Lung cancer is the uncontrolled growth of abnormal cells in one or both lungs. These abnormal cells do not carry out the functions of normal lung cells and do not develop into healthy lung tissue. As they grow, the abnormal cells can form tumors and interfere with the functioning of the lung, which provides oxygen to the body via the blood.
Lung Cancer Symptoms
Symptoms of lung cancer include cough, coughing up blood or rusty-colored phlegm, fatigue, unexplained weight loss, recurrent respiratory infections, hoarseness, new wheezing, and shortness of breath.
• A new cough in a smoker or a former smoker should raise concern for lung cancer.
• A cough that does not go away or gets worse over time should be evaluated by a health care provider.
• Coughing up blood (hemoptysis) occurs in a significant number of people who have lung cancer. Any amount of coughed-up blood should be evaluated by a health care provider.
• Pain in the chest area is a symptom in about one fourth of people with lung cancer. The pain is dull, aching, and persistent.
• Shortness of breath usually results from a blockage in part of the lung, collection of fluid around the lung (pleural effusion), or the spread of tumor through the lungs.
• Wheezing or hoarseness may signal blockage or inflammation in the lungs that may go along with cancer.
• Repeated respiratory infections, such as bronchitis or pneumonia, can be a sign of lung cancer.
Types of Lung cancer
There are two major types of lung cancer, non-small cell lung cancer (NSCLC) and small cell lung cancer (SCLC). Staging lung cancer is based on whether the cancer is local or has spread from the lungs to the lymph nodes or other organs. Because the lungs are large, tumors can grow in them for a long time before they are found.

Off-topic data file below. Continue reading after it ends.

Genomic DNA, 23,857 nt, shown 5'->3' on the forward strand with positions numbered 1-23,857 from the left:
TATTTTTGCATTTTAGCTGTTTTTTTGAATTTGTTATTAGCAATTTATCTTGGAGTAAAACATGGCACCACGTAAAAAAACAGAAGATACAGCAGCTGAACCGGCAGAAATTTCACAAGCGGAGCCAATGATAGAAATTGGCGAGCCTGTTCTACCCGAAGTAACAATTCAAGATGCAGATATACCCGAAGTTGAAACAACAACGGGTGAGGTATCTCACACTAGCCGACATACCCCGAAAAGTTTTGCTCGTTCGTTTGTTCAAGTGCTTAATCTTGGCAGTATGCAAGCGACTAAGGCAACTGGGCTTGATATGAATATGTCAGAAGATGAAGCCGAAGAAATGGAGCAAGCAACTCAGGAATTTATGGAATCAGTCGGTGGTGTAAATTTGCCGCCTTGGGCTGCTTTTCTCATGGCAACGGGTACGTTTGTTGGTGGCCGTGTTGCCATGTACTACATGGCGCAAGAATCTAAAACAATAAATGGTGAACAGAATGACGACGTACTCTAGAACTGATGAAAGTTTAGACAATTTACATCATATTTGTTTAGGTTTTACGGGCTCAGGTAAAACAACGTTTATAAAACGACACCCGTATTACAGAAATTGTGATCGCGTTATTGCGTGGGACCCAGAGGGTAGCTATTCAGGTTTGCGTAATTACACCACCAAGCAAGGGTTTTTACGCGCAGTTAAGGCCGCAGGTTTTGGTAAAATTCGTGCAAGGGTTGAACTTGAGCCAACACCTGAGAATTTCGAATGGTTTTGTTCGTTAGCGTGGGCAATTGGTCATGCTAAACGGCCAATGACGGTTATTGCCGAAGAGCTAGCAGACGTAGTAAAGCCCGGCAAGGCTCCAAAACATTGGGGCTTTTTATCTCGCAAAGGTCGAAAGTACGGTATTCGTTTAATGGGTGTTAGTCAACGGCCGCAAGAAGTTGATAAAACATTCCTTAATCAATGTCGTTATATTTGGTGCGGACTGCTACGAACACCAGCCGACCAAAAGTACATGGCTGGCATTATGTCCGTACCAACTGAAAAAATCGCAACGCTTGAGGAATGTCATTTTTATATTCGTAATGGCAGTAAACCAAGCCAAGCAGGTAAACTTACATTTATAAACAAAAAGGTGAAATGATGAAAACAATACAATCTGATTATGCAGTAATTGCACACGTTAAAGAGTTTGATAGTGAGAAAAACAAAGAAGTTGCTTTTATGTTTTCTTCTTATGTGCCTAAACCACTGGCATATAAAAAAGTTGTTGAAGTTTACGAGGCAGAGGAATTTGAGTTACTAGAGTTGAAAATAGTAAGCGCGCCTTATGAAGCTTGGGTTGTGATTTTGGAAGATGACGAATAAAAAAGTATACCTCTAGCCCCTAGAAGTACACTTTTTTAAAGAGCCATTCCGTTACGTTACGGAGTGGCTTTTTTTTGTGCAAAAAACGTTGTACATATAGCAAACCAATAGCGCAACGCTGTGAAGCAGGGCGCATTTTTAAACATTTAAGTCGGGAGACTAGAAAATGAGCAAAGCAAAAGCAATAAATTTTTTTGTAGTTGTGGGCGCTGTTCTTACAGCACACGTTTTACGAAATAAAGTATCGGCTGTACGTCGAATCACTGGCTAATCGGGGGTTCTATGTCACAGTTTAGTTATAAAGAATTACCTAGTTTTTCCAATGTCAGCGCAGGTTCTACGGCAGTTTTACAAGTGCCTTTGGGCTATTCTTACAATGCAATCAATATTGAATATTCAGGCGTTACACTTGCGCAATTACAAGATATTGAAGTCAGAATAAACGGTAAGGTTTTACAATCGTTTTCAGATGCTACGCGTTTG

Non-Small Cell Lung Cancer
Non-small cell lung cancer accounts for about 85 percent of lung cancers. Among them are these types of tumors:
• Adenocarcinoma is the most common form of lung cancer in the United States among both men and women.
• Squamous cell carcinoma (which is also called epidermoid carcinoma) forms in the lining of the bronchial tubes.
• Large cell carcinomas refer to non-small cell lung cancers that are neither adenocarcinomas nor epidermoid cancers.
1.The cancer is located only in the lungs and has not spread to any lymph nodes.
2. The cancer is in the lung and nearby lymph nodes.
3. Cancer is found in the lung and in the lymph nodes in the middle of the chest.
4. This is when the cancer has spread to both lungs, to fluid in the area around the lungs, or to another part of the body, such as the liver or other organs.
Small Cell Lung Cancer
Small cell lung cancer results from smoking even more so than non-small cell lung cancer, and grows more rapidly and spreads to other parts of the body earlier than non-small cell lung cancer.
- Cancer is found on one side of the chest, involving just one part of the lung and nearby lymph nodes.
- Cancer has spread to other regions of the chest or other parts of the body.
- Surgery is the preferred treatment for many people with lung cancer.
- A variety of chemotherapy medications are used to treat lung cancer.
- Radiation therapy is commonly used to treat lung cancer.
- Several different types of medications are used to treat cancer pain.
Lung cancer and smoking often, but not always go hand in hand. As lung cancer stages advance, lung cancer symptoms include coughing, wheezing, shortness of breath, and bloody mucus. Treatment includes surgery, chemotherapy, and/or radiation.